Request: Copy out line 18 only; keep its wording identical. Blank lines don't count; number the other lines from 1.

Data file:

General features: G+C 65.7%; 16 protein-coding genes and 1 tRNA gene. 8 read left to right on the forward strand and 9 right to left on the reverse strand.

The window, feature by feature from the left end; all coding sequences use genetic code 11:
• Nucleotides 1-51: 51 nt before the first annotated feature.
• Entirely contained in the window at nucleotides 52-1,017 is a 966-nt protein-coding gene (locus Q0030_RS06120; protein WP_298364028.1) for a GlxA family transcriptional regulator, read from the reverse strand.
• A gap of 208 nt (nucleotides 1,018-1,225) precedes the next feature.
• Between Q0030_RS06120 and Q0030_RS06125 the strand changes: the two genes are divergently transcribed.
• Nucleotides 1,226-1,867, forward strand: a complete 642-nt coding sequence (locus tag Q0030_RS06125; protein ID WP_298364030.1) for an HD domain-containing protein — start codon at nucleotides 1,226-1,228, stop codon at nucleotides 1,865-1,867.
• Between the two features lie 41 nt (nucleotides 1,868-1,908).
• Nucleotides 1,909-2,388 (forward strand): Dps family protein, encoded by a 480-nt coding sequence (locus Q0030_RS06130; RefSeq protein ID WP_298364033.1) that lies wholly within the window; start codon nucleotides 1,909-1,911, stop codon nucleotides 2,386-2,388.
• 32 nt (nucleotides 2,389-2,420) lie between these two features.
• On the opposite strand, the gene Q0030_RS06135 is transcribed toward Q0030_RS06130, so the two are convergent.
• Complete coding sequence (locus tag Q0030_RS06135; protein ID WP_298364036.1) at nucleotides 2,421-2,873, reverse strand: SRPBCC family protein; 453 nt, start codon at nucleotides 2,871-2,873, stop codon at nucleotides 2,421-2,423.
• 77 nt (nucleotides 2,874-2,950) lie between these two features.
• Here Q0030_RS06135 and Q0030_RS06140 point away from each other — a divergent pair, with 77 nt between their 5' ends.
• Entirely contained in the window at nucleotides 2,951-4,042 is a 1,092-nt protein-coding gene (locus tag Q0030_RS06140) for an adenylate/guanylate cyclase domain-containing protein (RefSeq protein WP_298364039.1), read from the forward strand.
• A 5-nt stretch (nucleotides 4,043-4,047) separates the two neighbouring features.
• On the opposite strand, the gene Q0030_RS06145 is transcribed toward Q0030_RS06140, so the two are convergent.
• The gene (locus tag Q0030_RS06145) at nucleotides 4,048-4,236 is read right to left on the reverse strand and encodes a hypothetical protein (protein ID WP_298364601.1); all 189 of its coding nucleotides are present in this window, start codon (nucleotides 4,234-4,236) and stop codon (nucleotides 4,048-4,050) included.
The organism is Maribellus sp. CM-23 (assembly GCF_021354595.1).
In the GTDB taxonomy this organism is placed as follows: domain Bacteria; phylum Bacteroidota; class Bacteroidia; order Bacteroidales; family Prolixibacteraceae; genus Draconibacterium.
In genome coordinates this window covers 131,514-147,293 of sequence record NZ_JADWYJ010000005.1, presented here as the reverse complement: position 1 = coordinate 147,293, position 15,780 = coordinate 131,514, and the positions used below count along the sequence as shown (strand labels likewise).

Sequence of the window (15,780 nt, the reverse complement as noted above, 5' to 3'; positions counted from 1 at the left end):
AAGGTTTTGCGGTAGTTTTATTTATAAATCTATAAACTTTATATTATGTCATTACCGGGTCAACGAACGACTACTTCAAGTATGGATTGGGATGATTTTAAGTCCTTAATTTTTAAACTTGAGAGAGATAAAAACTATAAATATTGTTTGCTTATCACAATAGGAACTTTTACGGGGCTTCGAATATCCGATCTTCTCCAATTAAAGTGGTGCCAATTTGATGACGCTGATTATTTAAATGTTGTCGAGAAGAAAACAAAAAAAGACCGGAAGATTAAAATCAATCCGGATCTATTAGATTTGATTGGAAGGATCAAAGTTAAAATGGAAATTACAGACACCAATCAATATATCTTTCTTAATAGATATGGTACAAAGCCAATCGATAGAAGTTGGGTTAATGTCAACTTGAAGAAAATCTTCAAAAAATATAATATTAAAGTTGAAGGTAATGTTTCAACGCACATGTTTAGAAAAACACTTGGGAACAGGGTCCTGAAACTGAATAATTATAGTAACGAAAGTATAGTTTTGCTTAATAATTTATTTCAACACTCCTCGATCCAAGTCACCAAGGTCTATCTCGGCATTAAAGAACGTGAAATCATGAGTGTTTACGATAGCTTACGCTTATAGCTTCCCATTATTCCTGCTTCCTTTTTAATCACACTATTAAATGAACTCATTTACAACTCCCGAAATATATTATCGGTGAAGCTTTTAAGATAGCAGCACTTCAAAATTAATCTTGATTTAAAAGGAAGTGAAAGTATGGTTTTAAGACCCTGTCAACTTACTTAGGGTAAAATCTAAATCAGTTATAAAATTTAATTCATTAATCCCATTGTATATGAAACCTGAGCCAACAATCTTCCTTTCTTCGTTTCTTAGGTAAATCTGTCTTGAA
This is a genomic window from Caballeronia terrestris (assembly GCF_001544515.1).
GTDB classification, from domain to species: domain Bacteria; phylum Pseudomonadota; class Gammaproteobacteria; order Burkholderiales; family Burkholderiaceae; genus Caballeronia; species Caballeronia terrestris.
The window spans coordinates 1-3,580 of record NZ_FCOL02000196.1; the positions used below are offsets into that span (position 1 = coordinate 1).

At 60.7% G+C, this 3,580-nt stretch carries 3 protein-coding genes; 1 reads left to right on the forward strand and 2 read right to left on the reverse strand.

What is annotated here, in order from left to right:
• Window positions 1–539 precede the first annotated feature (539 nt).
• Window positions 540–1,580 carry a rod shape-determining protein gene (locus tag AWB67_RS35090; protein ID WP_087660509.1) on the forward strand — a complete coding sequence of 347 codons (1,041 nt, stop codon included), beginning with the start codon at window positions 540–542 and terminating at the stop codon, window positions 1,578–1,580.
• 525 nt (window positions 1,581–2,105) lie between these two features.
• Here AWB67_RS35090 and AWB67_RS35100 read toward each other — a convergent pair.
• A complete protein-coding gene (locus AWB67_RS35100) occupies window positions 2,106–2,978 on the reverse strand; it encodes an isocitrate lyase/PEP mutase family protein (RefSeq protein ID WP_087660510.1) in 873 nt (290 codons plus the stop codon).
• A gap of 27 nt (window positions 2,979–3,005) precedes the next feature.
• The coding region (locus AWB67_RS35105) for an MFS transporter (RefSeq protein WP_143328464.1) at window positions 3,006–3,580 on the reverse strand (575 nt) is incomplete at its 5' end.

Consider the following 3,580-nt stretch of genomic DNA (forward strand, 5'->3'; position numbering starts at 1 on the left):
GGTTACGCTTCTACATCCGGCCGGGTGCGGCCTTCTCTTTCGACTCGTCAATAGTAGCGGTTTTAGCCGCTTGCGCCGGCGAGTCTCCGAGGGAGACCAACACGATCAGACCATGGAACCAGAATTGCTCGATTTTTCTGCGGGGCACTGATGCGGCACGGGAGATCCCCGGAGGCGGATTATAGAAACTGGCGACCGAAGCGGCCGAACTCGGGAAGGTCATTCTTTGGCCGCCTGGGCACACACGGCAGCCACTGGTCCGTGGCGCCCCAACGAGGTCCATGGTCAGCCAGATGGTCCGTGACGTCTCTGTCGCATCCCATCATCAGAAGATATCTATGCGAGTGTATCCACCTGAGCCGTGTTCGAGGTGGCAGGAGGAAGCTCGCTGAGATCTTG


• The gene (locus tag Q0030_RS06145) at nucleotides 4,048-4,236 is read right to left on the reverse strand and encodes a hypothetical protein (protein ID WP_298364601.1); all 189 of its coding nucleotides are present in this window, start codon (nucleotides 4,234-4,236) and stop codon (nucleotides 4,048-4,050) included.